Associated Press WriterJEFFERSON CITY, Mo. (AP) -- Gov. Bob Holden on Thursday ordered the Missouri National Guard to provide security at the Callaway Nuclear Plant and the University of Missouri at Columbia's research reactor.
About 30 members of the 2175th Military Police unit based in St. Clair were already being deployed to the two locations, said military officials, who declined to say how the forces would be divided.
"While there have been no specific threats against any nuclear facilities in Missouri, I believe it is prudent to send the National Guard troops to boost existing security measures after this week's alert from the Justice Department about the potential for another terrorist attack," Holden said.
The federal government is not paying for the deployment, so the state will pick up the $45,000 pricetag for a 10-day deployment.
"We'll keep them we hope no longer than necessary but long enough that we think they did the job," Holden said.
Adj. Gen. Dennis Schull said adding the military troops provides an extra layer of protection to security already in place at the Callaway facility.
"It's another layer, another outer layer extending the existing security perimeter to provide additional time for the already excellent security forces at these facilities to react," Schull told reporters.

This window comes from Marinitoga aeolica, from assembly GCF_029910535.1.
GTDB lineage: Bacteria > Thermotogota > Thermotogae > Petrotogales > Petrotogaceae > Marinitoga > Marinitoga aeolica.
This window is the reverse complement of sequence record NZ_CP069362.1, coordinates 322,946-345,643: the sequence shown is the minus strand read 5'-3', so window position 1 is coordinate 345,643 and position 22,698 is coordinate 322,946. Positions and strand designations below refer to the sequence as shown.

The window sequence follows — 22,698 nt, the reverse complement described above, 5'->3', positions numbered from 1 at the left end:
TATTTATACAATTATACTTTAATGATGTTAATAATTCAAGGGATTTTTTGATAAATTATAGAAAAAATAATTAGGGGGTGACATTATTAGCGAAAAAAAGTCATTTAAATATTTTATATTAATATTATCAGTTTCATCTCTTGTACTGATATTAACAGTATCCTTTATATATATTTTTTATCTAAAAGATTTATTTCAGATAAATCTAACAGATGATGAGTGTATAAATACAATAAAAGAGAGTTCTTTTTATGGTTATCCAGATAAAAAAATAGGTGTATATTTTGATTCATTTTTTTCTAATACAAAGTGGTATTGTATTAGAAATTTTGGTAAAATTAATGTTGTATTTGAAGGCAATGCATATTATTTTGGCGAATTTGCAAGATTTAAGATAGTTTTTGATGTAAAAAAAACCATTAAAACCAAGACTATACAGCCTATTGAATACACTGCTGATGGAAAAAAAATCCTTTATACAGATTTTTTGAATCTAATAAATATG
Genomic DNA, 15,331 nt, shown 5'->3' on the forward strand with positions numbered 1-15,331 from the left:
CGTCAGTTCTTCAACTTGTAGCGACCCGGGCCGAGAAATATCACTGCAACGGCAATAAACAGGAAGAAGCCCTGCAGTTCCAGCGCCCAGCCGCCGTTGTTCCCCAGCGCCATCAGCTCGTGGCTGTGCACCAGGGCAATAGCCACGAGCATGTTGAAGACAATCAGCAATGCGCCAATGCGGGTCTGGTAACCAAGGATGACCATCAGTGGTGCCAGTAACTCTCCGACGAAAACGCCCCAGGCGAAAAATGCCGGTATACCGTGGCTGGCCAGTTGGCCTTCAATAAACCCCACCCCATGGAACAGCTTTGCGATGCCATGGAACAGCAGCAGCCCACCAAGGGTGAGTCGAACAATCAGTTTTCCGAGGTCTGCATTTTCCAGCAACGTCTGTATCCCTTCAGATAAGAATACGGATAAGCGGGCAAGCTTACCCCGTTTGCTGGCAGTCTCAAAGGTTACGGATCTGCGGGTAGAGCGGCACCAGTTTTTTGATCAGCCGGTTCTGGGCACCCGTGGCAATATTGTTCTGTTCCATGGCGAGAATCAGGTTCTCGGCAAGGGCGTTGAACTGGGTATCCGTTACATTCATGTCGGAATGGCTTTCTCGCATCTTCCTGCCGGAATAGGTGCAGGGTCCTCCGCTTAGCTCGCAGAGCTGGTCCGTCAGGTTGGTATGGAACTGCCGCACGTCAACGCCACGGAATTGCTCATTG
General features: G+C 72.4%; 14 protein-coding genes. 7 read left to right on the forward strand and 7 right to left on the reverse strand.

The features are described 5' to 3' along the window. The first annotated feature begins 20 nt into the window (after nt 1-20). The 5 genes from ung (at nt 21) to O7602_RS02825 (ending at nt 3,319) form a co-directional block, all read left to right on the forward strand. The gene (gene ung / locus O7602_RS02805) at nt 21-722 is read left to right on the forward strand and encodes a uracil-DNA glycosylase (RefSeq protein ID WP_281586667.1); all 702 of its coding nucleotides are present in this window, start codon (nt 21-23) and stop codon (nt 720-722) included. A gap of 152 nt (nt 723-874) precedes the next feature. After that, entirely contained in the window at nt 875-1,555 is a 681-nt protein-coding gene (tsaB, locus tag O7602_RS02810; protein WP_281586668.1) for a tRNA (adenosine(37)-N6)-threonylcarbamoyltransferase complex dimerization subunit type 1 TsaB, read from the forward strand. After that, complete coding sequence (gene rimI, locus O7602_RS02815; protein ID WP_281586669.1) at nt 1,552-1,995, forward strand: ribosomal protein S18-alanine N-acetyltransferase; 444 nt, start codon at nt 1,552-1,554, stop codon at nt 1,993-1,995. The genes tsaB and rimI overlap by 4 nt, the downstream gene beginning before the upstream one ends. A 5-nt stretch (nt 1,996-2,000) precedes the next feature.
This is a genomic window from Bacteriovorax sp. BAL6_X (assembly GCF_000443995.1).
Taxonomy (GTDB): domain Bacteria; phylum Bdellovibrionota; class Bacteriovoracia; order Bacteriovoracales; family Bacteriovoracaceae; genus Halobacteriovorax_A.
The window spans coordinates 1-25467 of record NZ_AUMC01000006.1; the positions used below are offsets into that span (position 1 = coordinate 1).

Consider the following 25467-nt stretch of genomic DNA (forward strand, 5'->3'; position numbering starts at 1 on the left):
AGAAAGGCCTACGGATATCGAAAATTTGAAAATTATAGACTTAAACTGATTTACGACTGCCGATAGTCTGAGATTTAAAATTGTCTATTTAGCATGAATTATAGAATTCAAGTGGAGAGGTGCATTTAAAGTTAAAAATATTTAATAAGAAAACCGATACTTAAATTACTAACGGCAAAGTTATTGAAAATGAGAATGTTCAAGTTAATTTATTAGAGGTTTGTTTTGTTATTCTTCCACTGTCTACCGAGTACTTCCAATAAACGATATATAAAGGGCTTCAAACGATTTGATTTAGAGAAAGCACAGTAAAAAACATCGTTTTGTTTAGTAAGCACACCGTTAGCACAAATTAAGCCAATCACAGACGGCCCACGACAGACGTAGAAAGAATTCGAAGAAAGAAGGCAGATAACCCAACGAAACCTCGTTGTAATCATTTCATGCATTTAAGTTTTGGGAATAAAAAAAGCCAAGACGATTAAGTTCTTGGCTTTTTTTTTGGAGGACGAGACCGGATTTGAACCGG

The troops will replace state Highway Patrol officers who were placed at the nuclear plant following a national alert issued earlier this week, said Tim Daniel, Missouri's special adviser for homeland security.
The Callaway plant is located about 25 miles northeast of Jefferson City and 100 miles west of St. Louis and employs about 750 people. It is owned and operated by St. Louis-based AmerenUE.
"We certainly want to work with local and state officials and have been in close contact with them to augment what is already a strong security effort," said Susan Gallagher, a spokeswoman for AmerenUE.
The university research reactor has been operating for 32 years and is used for a variety of projects sponsored by the university. About 100 people work at the reactor and much of the research focuses on radiopharmaceutical research.
"Safety is our number one priority not only for the reactor but for the entire campus," said Christian Basi, a spokesman for the university. "We are going to cooperate with any outside agency by any means to increase that safety."
Nationwide, nuclear power plants have ratcheted up security in response to a new terrorist alert issued earlier this week.
Homeland Security Director Tom Ridge has told governors they ought to consider added police protection at nuclear plants to help private security guards. But Ridge left the decision on using the military up to the governors, White House spokesman Ari Fleischer said Wednesday.
In posting the National Guard at a nuclear plant, Missouri will join Arizona, Arkansas, Connecticut, Kansas, Massachusetts, New Jersey and New York.
The Callaway Nuclear Plant site was selected in 1973 and the initial fuel delivery was made in 1982. A full-power operating license was issued in 1984.
The plant has generated an average of 8.9 billion kilowatt hours of electricity since start up, which is equal to the amount of electricity used annually by more than 750,000 average households.
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Governor's Office: http://www.gov.state.mo.us